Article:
Wells Fargo’s Interest Income Won’t Meet Estimates, CEO Says

(Bloomberg) -- Wells Fargo & Co.’s Tim Sloan warned investors that the firm’s net interest income would be less than analysts are predicting, and shares of the company dropped the most in more than a month.

Fourth-quarter NII will be flat compared with the previous three months, when the bank collected $12.6 billion in interest, the chief executive officer said Tuesday at an investor conference hosted by Goldman Sachs Group Inc. Analysts had been forecasting a figure closer to $12.8 billion.

Wells Fargo’s Interest Income Won’t Meet Estimates, CEO Says

Wells Fargo dropped 1.7 percent to $53.32 at 10:05 a.m., the biggest decline since Oct. 24. The shares have fallen 12 percent this year, compared with the 4.9 percent decrease for the 67-company S&P 500 Financials Index.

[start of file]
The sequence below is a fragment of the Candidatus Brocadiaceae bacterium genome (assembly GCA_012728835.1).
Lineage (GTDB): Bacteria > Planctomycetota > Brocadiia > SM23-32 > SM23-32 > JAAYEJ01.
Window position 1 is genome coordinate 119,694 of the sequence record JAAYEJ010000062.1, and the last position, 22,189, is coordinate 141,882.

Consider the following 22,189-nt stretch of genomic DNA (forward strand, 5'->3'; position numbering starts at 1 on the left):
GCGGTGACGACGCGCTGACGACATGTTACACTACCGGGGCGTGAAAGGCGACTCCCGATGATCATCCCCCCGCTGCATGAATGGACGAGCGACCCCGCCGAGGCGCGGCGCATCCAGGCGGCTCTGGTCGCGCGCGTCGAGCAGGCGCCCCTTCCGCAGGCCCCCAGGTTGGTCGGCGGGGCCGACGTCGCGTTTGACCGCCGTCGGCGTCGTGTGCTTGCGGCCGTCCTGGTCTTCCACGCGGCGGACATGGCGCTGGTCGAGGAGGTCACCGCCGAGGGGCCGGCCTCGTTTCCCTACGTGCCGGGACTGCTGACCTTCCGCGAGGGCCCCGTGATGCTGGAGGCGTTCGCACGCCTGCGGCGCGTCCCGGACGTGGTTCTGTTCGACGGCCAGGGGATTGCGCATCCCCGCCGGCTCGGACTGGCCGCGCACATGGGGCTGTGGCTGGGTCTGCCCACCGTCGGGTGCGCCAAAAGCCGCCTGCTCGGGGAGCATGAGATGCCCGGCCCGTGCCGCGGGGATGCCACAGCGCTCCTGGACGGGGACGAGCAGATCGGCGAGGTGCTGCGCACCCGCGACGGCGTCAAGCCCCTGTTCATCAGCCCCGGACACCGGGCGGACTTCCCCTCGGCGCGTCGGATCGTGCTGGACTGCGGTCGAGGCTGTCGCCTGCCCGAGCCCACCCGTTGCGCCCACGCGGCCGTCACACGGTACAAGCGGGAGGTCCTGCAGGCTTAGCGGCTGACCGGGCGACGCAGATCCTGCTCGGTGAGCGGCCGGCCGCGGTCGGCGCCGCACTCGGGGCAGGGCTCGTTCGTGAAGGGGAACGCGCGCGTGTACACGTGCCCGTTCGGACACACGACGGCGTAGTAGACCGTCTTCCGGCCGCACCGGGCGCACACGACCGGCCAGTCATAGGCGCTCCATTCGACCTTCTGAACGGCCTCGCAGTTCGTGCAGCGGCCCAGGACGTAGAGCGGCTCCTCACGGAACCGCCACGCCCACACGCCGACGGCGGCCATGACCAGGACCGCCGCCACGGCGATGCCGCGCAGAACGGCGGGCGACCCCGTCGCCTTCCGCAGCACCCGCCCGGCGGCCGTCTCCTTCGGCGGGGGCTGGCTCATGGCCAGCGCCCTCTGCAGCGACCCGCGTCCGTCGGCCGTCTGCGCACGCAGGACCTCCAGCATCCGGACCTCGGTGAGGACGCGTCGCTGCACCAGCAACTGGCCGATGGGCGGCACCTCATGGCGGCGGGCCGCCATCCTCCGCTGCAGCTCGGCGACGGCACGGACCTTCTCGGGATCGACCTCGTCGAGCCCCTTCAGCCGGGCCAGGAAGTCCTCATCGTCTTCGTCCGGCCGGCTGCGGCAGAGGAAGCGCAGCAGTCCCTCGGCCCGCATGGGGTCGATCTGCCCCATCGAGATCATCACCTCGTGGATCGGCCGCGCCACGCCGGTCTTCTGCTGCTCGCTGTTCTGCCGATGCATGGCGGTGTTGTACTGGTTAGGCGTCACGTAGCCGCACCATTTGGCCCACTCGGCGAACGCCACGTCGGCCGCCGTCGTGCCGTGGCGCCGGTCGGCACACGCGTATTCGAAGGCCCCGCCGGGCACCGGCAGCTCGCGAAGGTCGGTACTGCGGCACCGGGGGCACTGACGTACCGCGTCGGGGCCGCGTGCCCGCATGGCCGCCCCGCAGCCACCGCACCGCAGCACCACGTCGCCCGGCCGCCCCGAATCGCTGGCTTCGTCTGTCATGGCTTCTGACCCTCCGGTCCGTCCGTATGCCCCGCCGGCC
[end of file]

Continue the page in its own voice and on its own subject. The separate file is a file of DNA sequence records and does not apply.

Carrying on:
Sloan said the bank expects an overall increase in loan balances based on higher commercial loans and customers borrowing more on their credit cards. He also affirmed that the company is on track to achieve its goal of trimming costs to a range of $53.5 billion to $54.5 billion for the year.

“What they’re pushing is what’s in their control, and that’s the expense reduction,” Charles Peabody, an analyst at Portales Partners, said in a telephone interview. “And what’s being avoided in their conversation is what’s happening to the revenues side of the equation.”

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